How to build Precision Receiver Battery Low Voltage Alarm

Flying hand launch gliders means living with small capacity receiver NiCad battery packs. These small packs are light, but have the distinct disadvantage of rapidly depleting. You can carefully time your flights, but you end up either crashing when your plane seizes or using only a portion of the already small capacity of the battery. If you charge the battery in a slightly suboptimal fashion, your plane dies and bites the dirt (done that, crashed). This devices will allow you to use a small mA pack and use the full capacity of your battery.
This device of my design uses seven componants on a single side PC board. With a 6 inch connector, the whole thing weighs about 0.2 oz. The alarm sounds with a voltage at or below 4.5v, and the circuit draws 2.4-2.7 mA when quiet and 5.6mA with the alarm (in my Hitec system, a receiver and two servos draw an average 75-100mA when flying). The LM336 and 3k resistor provide a precision reference 2.5 volts, and the two other resistors are a voltage divider that provide the sample voltage. The LM311 is a voltage comparator, and powers the buzzer when the sample voltage crosses the reference. Since servos draw current abruptly and intermittantly, the ambient battery voltage is puncuated by a series of low voltage spikes. The capacitor (not in the original design in the picture) smooths these spikes somewhat so that the alarm does not chirp with every servo motion. These inverted voltage spikes are not so pronounced with larger capacity batteries; the capacitor may not always be be needed. While it is possible to smooth the voltage completely, this chirping provides a continuous and early indication of battery voltage. With the circuit here, the alarm chirps while slewing both servos of a reciever/two servo system when a 150mA battery is about half discharged, chirps with any servo motion when near completely discharged, and alarms continuously with about 5 minutes of flying time left. With a larger capacity battery, the sequence occurrs much nearer to complete discharge--perhaps no capacitor or a smaller one (say 1uf or 0.1uf) would do--and initial comparison with your measured voltages would be important to calibrate to your system. You can adjust the divider resistors for a higher or lower voltage alarm: Vout=Vin(R2/(R1+R2)) where Vout=2.5v and Vin is your selected alarm voltage, and R1 is the positive side and R2 is the negative side. Note that the LM336 has three pins and you only use two (break off the third). Solder a battery or servo connector to the board with positive and negative as shown, and plug the connector into an unused slot in your receiver.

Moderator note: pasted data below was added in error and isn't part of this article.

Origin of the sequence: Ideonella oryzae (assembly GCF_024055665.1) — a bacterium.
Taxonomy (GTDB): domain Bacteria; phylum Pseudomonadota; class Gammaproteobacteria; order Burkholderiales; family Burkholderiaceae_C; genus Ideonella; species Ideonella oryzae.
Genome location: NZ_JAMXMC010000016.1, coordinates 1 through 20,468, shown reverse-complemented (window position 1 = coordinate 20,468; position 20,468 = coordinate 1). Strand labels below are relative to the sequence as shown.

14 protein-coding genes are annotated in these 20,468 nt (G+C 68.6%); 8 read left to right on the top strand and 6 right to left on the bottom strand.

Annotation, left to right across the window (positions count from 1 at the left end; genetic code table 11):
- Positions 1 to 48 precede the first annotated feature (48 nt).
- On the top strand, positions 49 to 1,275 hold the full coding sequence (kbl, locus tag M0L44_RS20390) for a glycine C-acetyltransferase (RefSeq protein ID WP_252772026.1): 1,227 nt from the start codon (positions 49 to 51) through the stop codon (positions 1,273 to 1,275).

Circuit diagram

RadioShack parts:
273-074 $2.99 Miniature Piezo Buzzer, 12v, PC board mount
271-312 $7.99 1/4 watt 5% carbon film resistors, 500 pieces (Just do it!)

JDR Microdevices parts
LM336 2.5v precision reference diode (has a third unused "adjust" pin)
LM311 Voltage comparator
T2.2-16 2.2uf 16v tantalum capacitor

Author: RC 7/97

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